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China Railways Plans Project Bonanza in Fourth Quarter of the Year

China Railway

According to the reports, China is planning to reverse a post-pandemic slowdown in rail construction with a surge of projects starting in the fourth quarter of 2022.

The decision to accelerate the implementation of dozens of projects, and start feasibility studies for new ones, was made at a meeting of China State Railway Group, the country’s key rail operator, held earlier this month.

Among the high-speed projects that are going to begin in the next three months are:

  • A section of the 486km Chengdu–Dazhou–Wanzhou railway linking southwestern Sichuan province with Chongqing in central China. This is going to be a mix of medium and high-speed line; works started in 2020.
  • The North Yangtze connection between Shanghai and neighboring Jiangsu and Anhui provinces. This project, which has been on the drawing board for almost 10 years, is going to extend 555km with 16 stations, and is anticipated to have a chief impact on economic growth in the region.
  • The Ankang–Chongqing section of the 653km Chongqing–Xi’an railway in the west of the country. Works on the line started in June 2021, and the latest section was confirmed by the Ministry of Ecology and Environment on 8 September.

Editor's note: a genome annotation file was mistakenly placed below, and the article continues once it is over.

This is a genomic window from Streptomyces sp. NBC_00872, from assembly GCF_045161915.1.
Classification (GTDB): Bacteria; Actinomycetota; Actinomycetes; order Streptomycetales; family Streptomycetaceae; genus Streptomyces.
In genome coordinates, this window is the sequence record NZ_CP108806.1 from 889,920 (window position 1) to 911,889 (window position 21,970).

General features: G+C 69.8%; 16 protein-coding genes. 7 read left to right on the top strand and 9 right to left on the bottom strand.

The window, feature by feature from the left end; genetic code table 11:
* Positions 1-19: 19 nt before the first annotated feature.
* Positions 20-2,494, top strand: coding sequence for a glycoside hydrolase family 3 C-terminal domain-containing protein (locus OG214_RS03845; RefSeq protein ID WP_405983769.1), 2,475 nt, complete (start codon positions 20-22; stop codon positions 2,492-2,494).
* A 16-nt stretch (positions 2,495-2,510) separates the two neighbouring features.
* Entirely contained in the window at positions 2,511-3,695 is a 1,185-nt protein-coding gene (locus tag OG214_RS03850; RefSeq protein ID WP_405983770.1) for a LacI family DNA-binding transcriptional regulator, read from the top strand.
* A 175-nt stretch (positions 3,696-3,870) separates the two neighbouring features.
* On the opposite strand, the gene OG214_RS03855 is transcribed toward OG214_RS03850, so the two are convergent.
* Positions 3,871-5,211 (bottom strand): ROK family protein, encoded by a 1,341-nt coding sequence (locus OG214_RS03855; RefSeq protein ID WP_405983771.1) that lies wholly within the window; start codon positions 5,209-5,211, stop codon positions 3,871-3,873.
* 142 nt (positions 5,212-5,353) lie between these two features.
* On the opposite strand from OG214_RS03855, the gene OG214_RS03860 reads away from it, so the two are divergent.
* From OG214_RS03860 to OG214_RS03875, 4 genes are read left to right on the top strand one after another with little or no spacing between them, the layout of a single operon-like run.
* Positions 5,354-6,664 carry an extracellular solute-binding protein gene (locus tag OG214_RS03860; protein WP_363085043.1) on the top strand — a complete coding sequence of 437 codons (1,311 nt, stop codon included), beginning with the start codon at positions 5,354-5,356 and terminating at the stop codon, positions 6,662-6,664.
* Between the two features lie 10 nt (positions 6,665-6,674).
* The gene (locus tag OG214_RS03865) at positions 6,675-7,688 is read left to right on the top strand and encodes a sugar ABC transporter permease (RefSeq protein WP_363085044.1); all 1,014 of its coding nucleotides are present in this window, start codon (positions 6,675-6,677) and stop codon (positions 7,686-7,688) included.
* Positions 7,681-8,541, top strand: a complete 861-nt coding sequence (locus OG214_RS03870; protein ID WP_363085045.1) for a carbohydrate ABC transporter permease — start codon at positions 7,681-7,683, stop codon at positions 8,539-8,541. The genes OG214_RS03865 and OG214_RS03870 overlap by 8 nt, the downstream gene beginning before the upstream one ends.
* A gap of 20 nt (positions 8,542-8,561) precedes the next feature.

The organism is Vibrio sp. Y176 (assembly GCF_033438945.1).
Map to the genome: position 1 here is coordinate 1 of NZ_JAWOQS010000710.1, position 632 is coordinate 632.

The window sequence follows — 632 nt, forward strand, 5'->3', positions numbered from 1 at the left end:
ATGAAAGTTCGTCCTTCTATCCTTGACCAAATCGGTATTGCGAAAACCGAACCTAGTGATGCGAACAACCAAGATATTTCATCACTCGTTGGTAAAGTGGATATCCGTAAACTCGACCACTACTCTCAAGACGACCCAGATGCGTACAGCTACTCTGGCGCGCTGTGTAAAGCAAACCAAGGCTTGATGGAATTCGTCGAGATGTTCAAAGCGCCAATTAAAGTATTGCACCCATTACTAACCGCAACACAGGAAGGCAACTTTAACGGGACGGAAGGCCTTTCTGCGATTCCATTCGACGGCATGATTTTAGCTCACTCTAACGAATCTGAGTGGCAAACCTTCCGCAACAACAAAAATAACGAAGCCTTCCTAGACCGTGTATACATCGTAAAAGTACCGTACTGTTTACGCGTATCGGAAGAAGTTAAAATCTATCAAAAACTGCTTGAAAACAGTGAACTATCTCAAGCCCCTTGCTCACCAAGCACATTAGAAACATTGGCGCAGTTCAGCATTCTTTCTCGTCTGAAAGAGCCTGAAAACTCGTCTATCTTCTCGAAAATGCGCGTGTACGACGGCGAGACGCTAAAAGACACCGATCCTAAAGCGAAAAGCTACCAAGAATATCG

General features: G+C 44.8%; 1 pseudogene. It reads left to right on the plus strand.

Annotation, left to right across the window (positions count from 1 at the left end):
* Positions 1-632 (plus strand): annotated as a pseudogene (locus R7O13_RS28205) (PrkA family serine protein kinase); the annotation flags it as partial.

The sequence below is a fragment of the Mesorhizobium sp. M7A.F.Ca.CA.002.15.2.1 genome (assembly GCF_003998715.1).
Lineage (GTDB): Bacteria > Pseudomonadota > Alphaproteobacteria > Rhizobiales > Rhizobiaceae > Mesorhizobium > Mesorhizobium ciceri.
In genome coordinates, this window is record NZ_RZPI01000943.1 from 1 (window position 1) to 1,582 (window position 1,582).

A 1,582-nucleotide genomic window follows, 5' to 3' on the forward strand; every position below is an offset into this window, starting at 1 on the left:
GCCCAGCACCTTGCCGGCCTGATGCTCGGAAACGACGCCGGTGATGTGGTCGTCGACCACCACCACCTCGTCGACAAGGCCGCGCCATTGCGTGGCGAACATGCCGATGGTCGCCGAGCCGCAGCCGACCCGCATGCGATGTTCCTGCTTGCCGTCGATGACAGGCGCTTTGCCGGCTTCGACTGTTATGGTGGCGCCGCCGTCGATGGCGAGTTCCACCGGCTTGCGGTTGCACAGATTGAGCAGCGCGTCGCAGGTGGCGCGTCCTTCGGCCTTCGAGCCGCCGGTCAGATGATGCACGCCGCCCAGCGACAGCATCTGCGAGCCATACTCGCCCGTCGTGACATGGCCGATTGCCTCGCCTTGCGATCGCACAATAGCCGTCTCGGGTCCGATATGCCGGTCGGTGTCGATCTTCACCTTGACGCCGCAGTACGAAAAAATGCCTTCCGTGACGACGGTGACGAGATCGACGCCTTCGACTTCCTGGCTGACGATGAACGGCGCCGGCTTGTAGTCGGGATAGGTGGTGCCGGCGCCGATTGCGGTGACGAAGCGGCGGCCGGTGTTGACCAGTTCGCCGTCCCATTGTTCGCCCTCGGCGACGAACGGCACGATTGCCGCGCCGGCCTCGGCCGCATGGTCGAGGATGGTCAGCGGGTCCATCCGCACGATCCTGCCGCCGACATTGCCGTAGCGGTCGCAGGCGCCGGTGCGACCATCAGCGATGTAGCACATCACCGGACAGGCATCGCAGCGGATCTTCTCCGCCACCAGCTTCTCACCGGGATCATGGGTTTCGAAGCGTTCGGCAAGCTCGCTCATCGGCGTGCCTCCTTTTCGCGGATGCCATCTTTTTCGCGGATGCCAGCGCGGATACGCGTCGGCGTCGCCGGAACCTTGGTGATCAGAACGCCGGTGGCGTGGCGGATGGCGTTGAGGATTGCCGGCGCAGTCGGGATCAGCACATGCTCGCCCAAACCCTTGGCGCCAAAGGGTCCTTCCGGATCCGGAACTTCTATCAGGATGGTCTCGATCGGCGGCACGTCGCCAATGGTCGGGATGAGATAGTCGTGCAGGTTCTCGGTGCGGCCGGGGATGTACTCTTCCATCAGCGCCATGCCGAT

As the National Railway Administration reported, capital investment in China’s rail sector fell 4.2% to $107bn in 2021, an eight-year low. Between January and August of this year, year-on-year spending fell a further 4.4%.

Part of the impetus for the new investment has come from a speech made by President Xi Jinping at the Fifth Plenary Session of China’s Communist Party.

A report on China Railways’ website presents that the speech called for China Railways to carry out across the board upgrade of its performance “accelerate the construction of a new development pattern, and clearly pointed out that the construction of a new development pattern needs to be grasped”.

China has, by far, the world’s largest network of high-speed railways at an estimated 38,000 kilometers (23,500 miles).

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